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Dolphin Watch
Local dolphins gather in John’s Pass to ride out Hurricane Irma
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Photo by ANN WEAVER
Dozens of dolphins gathered in the deep bowl of John’s Pass to ride out Hurricane Irma; four are shown here. Bucking seas and cresting waves force dolphins to raise their heads higher than normal over the water surface to breathe without getting water in the blowhole. This extra effort can exhaust dolphins in stormy seas, especially calves.
What do dolphins do in a hurricane? No one knows. No one really even knows how dolphins respond to serious thunderstorms, other than the fact that rain on water is the loudest natural sound. No one out there is watching dolphins in a storm.

If a boater is caught in a serious storm at sea, passing dolphins are not a priority. The standard way to study dolphins, watching and recording from a small boat, is indeed “cumbersome” during storms.

However, there are other ways to brace the elements for clues about how dolphins act during hurricanes.

The day of Hurricane Irma, people on the John’s Pass Bridge saw dozens upon dozens of dolphins that had gathered in the deep bowl of water under the bridge. It was not possible to count them with precision. They were too active.

At any given time, 20 or 30 dolphins rolled to the surface to breathe. This was unusual. Typically, in heavy seas, dolphins stay submerged for longer periods than normal, as if the effort of surfacing to breathe is not worth the buffeting they get at the surface. As a result, you see dolphins in heavy seas far less often than in calm seas.

But the dolphins were so animated as Irma screamed past that many were visible at any given moment.

It makes sense that the dolphins left the shallow Intracoastal Waterway to weather the storm in the deeper bowl of John’s Pass. This is the place where they could get as far under the writhing sea surface as possible without traveling far out to sea. And I think this is part of the story of how dolphins act during hurricanes.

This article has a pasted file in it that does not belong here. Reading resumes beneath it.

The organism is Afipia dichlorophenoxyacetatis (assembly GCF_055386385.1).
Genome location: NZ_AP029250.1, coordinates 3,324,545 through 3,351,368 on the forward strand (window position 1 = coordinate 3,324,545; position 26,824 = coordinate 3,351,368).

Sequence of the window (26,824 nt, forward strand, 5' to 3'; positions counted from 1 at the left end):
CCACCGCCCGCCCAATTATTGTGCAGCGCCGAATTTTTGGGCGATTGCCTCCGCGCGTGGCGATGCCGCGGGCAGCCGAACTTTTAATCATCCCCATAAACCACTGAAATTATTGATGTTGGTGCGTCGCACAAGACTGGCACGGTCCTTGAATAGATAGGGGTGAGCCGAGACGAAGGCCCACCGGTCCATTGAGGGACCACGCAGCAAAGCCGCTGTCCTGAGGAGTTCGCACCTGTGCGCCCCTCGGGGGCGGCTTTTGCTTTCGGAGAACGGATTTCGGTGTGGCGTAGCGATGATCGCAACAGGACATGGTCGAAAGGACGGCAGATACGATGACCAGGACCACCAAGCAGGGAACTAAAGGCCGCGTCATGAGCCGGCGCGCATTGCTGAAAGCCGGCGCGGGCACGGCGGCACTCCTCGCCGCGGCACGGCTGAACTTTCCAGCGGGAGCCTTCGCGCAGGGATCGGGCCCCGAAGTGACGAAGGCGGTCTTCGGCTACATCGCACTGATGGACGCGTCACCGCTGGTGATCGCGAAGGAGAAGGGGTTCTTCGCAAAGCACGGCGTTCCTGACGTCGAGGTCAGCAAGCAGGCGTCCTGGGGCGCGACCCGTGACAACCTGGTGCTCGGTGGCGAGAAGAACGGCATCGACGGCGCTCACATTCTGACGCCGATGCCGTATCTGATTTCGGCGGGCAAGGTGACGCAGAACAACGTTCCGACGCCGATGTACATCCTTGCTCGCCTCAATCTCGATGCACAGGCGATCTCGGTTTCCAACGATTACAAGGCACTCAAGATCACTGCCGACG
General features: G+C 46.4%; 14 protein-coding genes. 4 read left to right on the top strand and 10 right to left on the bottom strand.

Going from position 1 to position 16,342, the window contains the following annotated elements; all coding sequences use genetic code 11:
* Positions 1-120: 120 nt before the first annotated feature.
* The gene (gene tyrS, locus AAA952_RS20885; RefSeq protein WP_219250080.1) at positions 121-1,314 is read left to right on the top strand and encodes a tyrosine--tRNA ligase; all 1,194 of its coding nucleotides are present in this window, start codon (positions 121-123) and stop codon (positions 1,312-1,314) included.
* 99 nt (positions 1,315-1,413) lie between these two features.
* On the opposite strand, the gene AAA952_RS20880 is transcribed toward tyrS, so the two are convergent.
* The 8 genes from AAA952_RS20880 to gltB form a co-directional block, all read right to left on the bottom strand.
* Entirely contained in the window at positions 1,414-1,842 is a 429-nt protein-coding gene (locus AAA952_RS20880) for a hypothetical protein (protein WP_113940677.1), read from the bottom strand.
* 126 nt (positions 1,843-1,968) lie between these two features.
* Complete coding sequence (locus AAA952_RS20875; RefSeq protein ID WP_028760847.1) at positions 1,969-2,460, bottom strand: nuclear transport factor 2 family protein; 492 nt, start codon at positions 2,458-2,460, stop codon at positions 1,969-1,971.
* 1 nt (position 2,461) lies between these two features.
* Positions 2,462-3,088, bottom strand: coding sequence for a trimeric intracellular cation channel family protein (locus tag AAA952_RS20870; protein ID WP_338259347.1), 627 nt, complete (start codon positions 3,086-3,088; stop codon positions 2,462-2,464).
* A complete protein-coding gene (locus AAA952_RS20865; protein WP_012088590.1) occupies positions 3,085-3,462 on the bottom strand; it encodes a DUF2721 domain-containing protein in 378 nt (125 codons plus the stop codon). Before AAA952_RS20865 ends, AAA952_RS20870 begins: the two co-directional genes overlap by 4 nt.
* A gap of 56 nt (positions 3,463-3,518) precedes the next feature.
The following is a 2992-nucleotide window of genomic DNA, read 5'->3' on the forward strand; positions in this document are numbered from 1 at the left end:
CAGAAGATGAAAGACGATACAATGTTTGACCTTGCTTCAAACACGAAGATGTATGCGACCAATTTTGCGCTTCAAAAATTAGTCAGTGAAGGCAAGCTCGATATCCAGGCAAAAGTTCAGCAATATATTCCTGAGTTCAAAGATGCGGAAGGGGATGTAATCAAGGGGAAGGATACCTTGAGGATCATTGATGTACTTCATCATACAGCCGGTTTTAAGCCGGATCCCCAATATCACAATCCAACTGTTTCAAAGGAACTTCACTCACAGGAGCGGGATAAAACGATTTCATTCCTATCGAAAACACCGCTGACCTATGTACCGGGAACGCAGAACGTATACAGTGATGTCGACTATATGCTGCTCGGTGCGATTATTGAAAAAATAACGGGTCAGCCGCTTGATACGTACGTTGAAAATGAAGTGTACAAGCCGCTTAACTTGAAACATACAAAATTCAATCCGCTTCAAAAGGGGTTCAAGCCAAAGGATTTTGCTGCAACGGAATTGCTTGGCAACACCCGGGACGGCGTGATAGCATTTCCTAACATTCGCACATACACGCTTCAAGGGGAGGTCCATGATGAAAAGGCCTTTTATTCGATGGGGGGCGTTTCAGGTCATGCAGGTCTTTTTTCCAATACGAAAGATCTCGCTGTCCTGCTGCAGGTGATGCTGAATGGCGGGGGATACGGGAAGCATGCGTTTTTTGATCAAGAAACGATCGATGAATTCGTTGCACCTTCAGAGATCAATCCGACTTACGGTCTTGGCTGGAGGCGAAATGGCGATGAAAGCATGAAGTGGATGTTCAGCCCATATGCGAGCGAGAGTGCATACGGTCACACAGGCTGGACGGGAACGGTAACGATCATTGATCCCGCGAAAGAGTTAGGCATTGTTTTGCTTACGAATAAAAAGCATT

Another part of the story is unintended gatherings. On land, countless people evacuated their homes to wait out Irma in hurricane shelters, where they gathered in great numbers. But they did not gather because they sought one another’s company.

Similarly, it makes sense that individual dolphins headed for the deeper waters of John’s Pass to wait out Irma in an aquatic shelter. They probably did not gather because they sought one another’s company.

Once in John’s Pass, the dolphins were very animated. Is that because they were scared of the hurricane? No one knows. But I have seen plenty of pets scared witless by storms and fireworks.

A well-known behavior explains the dolphins’ animation: Each other. There is a direct relationship between the number of dolphins gathered together in an area of water and their level of animation. Specifically, the more dolphins, the more active they are.

There might be more to it during a hurricane. The shrieks of the storm may have compelled the dolphins to call to one another more loudly than normal to stay in touch. However, the writhing waters may have further compelled them to repeatedly check in with one another through physical proximity. This could account for their highly animated behavior at the surface.

Another clue is that they stayed in John’s Pass for several days after the storm. They made a marvelous sight: dozens and dozens of dolphins rolling at the surface without a single boat in view. Once the danger passed, they may have stayed to socialize. Dolphins are psychologically designed to socialize and are, after all, incurable opportunists.

A final clue about how dolphins act in hurricanes came from the hurricane season of 2005. We got out on the water as soon as possible after one of those hurricanes – does it matter which one? – and saw the same behavior: dozens and dozens of highly animated dolphins, as if checking in with each other in the wake of the storm. The only difference is that they were gathered just outside John’s Pass.

Dr. Weaver studies wild dolphins under federal permit 20346, National Oceanic and Atmospheric Administration. Send her an email at annstats54@gmail.com or visit her website www.g­oodna­tured­stati­stics­.com. NOAA advises anyone who sees a stranded dolphin in the Gulf of Mexico to call 877-942-5343 or 877-433-8299.
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